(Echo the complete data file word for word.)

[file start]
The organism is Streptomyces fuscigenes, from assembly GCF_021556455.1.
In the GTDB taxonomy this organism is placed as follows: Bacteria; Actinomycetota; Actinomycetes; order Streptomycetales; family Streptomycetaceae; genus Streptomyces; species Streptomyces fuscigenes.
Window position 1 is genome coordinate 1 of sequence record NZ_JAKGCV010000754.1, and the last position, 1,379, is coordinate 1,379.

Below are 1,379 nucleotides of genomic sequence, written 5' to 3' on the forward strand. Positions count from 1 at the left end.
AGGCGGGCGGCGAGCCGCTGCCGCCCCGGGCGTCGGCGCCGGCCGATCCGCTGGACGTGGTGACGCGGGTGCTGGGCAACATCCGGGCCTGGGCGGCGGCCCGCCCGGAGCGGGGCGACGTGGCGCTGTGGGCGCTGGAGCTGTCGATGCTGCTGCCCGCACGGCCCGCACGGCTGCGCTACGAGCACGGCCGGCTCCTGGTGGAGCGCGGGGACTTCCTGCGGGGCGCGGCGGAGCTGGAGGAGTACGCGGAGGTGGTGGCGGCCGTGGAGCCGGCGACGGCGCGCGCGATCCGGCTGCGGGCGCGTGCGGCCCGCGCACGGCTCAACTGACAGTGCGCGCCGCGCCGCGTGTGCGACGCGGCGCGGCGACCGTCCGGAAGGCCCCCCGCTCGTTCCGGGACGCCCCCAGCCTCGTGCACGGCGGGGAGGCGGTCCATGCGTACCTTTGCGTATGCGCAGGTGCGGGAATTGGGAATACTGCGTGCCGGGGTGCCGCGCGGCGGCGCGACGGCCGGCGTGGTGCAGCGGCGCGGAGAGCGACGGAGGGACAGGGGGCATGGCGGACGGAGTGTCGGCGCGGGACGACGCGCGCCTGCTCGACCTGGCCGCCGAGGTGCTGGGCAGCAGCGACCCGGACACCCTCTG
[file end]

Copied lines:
The organism is Streptomyces fuscigenes, from assembly GCF_021556455.1.
In the GTDB taxonomy this organism is placed as follows: Bacteria; Actinomycetota; Actinomycetes; order Streptomycetales; family Streptomycetaceae; genus Streptomyces; species Streptomyces fuscigenes.
Window position 1 is genome coordinate 1 of sequence record NZ_JAKGCV010000754.1, and the last position, 1,379, is coordinate 1,379.

Below are 1,379 nucleotides of genomic sequence, written 5' to 3' on the forward strand. Positions count from 1 at the left end.
AGGCGGGCGGCGAGCCGCTGCCGCCCCGGGCGTCGGCGCCGGCCGATCCGCTGGACGTGGTGACGCGGGTGCTGGGCAACATCCGGGCCTGGGCGGCGGCCCGCCCGGAGCGGGGCGACGTGGCGCTGTGGGCGCTGGAGCTGTCGATGCTGCTGCCCGCACGGCCCGCACGGCTGCGCTACGAGCACGGCCGGCTCCTGGTGGAGCGCGGGGACTTCCTGCGGGGCGCGGCGGAGCTGGAGGAGTACGCGGAGGTGGTGGCGGCCGTGGAGCCGGCGACGGCGCGCGCGATCCGGCTGCGGGCGCGTGCGGCCCGCGCACGGCTCAACTGACAGTGCGCGCCGCGCCGCGTGTGCGACGCGGCGCGGCGACCGTCCGGAAGGCCCCCCGCTCGTTCCGGGACGCCCCCAGCCTCGTGCACGGCGGGGAGGCGGTCCATGCGTACCTTTGCGTATGCGCAGGTGCGGGAATTGGGAATACTGCGTGCCGGGGTGCCGCGCGGCGGCGCGACGGCCGGCGTGGTGCAGCGGCGCGGAGAGCGACGGAGGGACAGGGGGCATGGCGGACGGAGTGTCGGCGCGGGACGACGCGCGCCTGCTCGACCTGGCCGCCGAGGTGCTGGGCAGCAGCGACCCGGACACCCTCTG